By Jamie Collins

Guitarist Emily Springsteen is on a mission, one that involves two hot topics heard around the world right now – garbage, for the most part, and recycling.

“I like to promote environmental issues,” the former Key-West based musician said of her new song titled “The Ten Cent Bottle Law.”

It refers to Michigan’s 10-cent refund for most every can and bottle returned to a recycling facility. This means there is less garbage in public places, and less winding up in landfills, because recyclables are worth actual money.

Any northerner will shamelessly explain how they turned in dozens of cans and bottles from a wild night of playing party host, just to take the $10 to McDonalds and cure their hangover. And in the end, there was less garbage in public places and landfills. 

“It really works,” said Springsteen, a Michigan native. And no, she’s not related to Bruce Springsteen. 

She lived in Key West for nearly a decade before a recent move to the Panhandle. Not to worry, she’ll be back for performances in Marathon Feb. 13-15, 2020, at venues she has played regularly since 2017: Lighthouse Grille at Faro Blanco and Courtyard by Marriott. She also plays twice a year with Key West musician Gary Hempsy. You can take the girl out of the Keys…

“I also played the Sunset Grille and Pinchers in Key West forever. It was the most kicked-back experimental place to break in my new material,” she said. “I have had a lot of help from a lot of people and I’ve learned a lot from the musicians in Key West.”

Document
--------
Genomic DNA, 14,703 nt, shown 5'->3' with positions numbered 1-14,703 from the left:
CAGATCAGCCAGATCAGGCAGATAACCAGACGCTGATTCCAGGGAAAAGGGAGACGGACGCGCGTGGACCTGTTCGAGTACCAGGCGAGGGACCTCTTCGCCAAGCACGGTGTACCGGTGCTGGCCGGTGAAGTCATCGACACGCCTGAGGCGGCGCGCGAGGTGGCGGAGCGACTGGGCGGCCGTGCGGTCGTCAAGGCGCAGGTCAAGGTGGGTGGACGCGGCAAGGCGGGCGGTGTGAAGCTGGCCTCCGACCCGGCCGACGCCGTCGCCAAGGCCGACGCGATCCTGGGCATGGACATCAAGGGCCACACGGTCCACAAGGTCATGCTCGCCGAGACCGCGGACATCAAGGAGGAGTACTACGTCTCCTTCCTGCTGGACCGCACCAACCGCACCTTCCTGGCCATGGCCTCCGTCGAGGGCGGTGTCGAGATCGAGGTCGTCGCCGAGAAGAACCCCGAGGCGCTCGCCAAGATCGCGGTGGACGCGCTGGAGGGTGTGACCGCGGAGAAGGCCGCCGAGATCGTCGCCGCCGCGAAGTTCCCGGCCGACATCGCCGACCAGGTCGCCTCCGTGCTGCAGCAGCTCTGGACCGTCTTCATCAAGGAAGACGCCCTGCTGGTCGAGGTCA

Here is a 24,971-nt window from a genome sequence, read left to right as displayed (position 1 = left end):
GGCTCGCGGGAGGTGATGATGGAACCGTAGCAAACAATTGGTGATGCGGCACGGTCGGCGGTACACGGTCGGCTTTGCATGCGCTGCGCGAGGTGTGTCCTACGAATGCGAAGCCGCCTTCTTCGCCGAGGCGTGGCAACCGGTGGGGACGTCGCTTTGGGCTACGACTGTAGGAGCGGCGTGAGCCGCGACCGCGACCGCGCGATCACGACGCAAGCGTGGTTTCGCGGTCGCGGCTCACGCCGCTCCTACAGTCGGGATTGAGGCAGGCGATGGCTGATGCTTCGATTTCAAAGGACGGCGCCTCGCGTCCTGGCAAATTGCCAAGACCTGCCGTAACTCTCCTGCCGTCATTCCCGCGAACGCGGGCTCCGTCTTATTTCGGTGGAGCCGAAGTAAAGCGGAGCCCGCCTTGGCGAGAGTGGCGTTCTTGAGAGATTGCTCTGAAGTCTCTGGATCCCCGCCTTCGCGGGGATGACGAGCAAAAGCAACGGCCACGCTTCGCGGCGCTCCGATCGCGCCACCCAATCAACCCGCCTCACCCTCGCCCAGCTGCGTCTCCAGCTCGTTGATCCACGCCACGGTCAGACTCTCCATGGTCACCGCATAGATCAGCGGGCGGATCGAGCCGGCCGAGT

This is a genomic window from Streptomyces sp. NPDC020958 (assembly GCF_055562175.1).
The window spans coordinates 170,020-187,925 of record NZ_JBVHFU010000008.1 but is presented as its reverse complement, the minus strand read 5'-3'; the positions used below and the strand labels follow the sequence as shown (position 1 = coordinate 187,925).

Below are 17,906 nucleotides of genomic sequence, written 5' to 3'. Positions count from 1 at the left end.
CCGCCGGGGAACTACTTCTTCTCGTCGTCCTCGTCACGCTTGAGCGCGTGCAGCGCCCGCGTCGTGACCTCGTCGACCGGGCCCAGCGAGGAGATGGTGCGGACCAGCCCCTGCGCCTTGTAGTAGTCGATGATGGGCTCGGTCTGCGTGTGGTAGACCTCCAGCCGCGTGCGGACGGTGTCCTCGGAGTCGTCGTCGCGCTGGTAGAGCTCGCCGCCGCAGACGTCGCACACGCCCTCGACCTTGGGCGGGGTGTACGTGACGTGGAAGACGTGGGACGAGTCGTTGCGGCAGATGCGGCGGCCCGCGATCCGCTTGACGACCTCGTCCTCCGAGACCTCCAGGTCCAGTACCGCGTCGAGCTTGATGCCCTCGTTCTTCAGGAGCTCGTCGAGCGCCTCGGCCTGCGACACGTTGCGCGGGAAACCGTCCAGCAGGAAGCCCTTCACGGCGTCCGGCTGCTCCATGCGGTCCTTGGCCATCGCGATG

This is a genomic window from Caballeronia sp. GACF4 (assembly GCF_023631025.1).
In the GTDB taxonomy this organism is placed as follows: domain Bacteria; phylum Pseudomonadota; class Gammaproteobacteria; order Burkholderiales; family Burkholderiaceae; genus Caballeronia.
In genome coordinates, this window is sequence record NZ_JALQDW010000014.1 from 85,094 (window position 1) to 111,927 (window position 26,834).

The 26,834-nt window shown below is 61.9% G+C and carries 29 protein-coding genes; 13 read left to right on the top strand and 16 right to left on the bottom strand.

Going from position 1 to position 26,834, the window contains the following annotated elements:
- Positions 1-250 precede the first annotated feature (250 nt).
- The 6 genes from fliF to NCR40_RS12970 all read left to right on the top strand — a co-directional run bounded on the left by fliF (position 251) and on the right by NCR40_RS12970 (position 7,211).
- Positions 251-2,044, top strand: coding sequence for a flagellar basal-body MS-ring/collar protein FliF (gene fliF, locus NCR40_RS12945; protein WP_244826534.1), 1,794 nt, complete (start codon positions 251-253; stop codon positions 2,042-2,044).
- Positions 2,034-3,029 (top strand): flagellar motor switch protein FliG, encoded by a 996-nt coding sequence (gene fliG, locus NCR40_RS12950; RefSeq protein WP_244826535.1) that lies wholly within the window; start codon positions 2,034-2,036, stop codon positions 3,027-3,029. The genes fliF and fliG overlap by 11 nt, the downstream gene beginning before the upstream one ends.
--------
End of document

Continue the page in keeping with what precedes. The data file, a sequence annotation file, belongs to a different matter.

She plays an acoustic variety of covers centering around music from the 60s and 70s on top of her own work. Her music has been inspired by Janis Joplin, The Beatles and Neil Young. 

Springsteen comes from a musical background and has been playing music her entire life. She credits her piano talent to Grandma Springsteen and her vocal talent to a man named Martin Bell of St. Ignace, Michigan. Bell was a nationally known author, educator, lecturer, preacher and musician who passed away in 2009. Springsteen would make her Keys move and score a solo act in 2014, at which time she began playing the Hogfish Grille on Stock Island.  

What are her plans for the future?

“I have a lot of things I want to accomplish, like promoting environmental respect,” Springsteen said. “I feel like my purpose is… I want to be in cooperation with God and I’m hopeful that the message is that I’m passionate and it shines through in the songs I’m performing that are either my own, or other people’s songs.”

“The Ten Cent Bottle Law,” can be heard on YouTube and is available for purchase at CDBaby. Follow her on Facebook at Emily Springsteen-Music to find upcoming tour dates and more.

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